1. You never sell stocks when they are down (multi-year, starting at retirement).
2. You sell stocks when they are an inflation adjusted 120% above their value at retirement. The 20% allows for some help from momentum. See the link When do YOU rebalance
3. You never buy stocks. Although it worked OK in 2008-2009 (and I did some rebalancing from bonds to stocks) what if the market is down for an extended period (a la Japan)?
4. Prime Harvesting backtests well (has a low failure rate) in the US market.
5. Prime Harvesting backtests well out of sample (UK and Japan).
6. When stocks are flat (inflation adjusted) you are taking withdrawals from bonds. This increases your % stock allocation. However, over time the expected return for stocks has increased. So your % stocks has increased at the time that stocks expected return has also increased.
What has me concerned:
1. Can have sizable changes in asset allocation. It looks like that is the price you pay to get a lower failure rate/higher SWR.
I'll quote myself from the book threadPage 87 wrote:Although it’s tidier and more comforting to have a fixed stock-bond ratio, it comes at a cost. The data indicates,
allowing income-harvesting strategies to float the ratio produces a substantial income premium. If the stock returns
are up, the bond percentage will typically rise as stock gains are locked in; if the stock returns are down, the bond
percentage will typically reduce to insulate stocks. However, the average is still dependent on the initial rate. A higher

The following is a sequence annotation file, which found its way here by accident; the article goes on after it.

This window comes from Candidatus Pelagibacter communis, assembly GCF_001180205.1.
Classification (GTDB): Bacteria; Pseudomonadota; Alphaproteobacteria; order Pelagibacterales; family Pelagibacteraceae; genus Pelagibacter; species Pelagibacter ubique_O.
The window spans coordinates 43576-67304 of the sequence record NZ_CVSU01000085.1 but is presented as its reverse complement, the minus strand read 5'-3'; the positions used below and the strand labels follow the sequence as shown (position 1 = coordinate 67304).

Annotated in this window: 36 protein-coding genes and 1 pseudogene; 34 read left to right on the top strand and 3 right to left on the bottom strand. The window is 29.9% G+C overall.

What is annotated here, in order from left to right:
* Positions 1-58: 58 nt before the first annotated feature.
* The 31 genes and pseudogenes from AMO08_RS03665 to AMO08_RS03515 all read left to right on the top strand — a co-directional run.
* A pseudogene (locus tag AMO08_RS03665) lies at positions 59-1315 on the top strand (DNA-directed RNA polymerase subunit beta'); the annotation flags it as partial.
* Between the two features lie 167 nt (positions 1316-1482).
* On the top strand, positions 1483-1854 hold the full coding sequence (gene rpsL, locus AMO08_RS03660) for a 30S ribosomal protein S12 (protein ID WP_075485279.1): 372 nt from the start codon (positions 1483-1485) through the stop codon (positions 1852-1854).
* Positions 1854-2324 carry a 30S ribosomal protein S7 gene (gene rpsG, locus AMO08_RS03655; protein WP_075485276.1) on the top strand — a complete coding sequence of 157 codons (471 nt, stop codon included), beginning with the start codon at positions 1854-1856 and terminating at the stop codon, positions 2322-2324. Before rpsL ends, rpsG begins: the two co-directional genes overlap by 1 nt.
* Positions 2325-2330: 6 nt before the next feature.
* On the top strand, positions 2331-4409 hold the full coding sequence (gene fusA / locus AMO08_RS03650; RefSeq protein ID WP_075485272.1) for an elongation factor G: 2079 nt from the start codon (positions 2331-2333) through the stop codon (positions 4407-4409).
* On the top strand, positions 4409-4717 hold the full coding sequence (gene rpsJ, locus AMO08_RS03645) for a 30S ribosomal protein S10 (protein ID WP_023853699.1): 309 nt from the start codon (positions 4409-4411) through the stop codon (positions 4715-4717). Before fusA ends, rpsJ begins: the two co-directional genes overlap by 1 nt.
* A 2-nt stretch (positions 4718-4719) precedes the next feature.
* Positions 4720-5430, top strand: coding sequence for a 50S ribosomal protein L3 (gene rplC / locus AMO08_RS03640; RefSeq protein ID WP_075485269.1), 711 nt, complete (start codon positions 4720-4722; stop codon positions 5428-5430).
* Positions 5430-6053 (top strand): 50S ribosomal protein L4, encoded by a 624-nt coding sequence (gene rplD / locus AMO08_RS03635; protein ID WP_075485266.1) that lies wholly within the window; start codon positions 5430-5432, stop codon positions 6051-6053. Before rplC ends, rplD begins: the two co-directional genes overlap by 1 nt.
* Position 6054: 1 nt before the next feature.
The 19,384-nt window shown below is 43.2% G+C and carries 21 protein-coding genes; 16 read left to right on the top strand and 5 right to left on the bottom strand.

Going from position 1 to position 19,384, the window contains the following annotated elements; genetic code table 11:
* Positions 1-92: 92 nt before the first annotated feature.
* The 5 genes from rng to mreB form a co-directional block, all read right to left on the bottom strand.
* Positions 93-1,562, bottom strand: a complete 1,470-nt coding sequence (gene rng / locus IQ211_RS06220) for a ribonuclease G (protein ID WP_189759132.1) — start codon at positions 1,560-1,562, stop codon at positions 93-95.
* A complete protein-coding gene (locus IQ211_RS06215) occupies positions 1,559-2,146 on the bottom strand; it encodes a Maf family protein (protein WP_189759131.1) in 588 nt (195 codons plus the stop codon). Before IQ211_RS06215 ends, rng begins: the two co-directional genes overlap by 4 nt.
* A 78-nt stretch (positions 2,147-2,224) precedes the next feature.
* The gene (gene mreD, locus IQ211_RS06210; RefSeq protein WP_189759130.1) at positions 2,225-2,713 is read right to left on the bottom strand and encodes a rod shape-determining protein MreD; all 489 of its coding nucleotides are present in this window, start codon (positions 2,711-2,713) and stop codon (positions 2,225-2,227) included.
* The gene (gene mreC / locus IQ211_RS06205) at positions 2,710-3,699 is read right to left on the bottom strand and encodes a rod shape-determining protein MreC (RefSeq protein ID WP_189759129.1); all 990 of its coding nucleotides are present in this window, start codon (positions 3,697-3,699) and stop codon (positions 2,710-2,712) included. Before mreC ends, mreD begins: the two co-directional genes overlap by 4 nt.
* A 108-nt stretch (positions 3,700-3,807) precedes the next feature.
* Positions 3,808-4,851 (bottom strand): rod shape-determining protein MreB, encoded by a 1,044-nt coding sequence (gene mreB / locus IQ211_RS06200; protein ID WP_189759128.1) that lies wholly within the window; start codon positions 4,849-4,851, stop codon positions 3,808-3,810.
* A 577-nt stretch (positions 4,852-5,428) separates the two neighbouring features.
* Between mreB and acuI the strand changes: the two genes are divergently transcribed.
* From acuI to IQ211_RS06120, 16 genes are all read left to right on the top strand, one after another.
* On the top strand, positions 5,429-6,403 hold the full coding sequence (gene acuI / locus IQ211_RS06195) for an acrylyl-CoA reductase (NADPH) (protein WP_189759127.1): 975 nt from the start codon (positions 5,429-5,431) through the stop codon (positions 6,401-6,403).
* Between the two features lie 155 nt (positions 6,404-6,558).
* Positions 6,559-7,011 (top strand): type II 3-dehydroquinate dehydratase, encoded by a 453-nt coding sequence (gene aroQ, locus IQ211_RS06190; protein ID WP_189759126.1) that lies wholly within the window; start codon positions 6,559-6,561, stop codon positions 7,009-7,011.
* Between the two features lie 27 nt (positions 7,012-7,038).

initial withdrawal rate results in a higher stock average; likewise a lower initial rate results in a lower stock average.
I must say that even though I still frequently read new personal finance books, and read many posts here, it is really rare that I come away with anything that changes the way I invest. The last time that happened was reading a book from Dr. Bernstein where he does not recommend using bond ETFs since buy/sell spreads can significantly increase when the market is volatile. That is exactly the time you may want to sell for expenses in retirement. That lead me to reduce, and eventually eliminate, the Vanguard ST TIPS fund via ETF (and invest instead via mutual fund).
I've read many posts here on alternative withdrawal strategies during retirement. I was thinking of a fixed asset allocation (50/50) where I would maintain this allocation in retirement by taking withdrawals from either stocks or bonds to rebalance. I also was thinking (not fully decided) that I would not sell bonds to invest in stocks to rebalance. This was difficult for me during 2008-9 (I rebalanced a couple of times then stopped by selling bonds buying equities), so I can only guess how difficult it would be in retirement. I'm always keeping Japan in mind. No one is guaranteeing a quick market rebound to a deep bear market.
Reading chapter 3 in Living off Your Money did open my eyes to alternate ideas. I like the plan suggested since it is relatively simple to implement, and has done very well when compare with other withdrawal methods not only in the US, but in Japan and other places. The revelation to me is instead of a fixed allocation it is suggested to let the asset allocation float, but never buy additional equities once in retirement (allowing for reinvesting Cap Gains and Dividends). For equities you only sell when they are up using a one sided rebalance percentage. And by "up" I don't mean up this year. Up means up compared to the inflation adjusted stock balance at the time of retirement. So up covers multiple years, which I think makes more sense. Also, this method reduces the Japan issue, IMO, by not continuously catching the falling knife as it drops.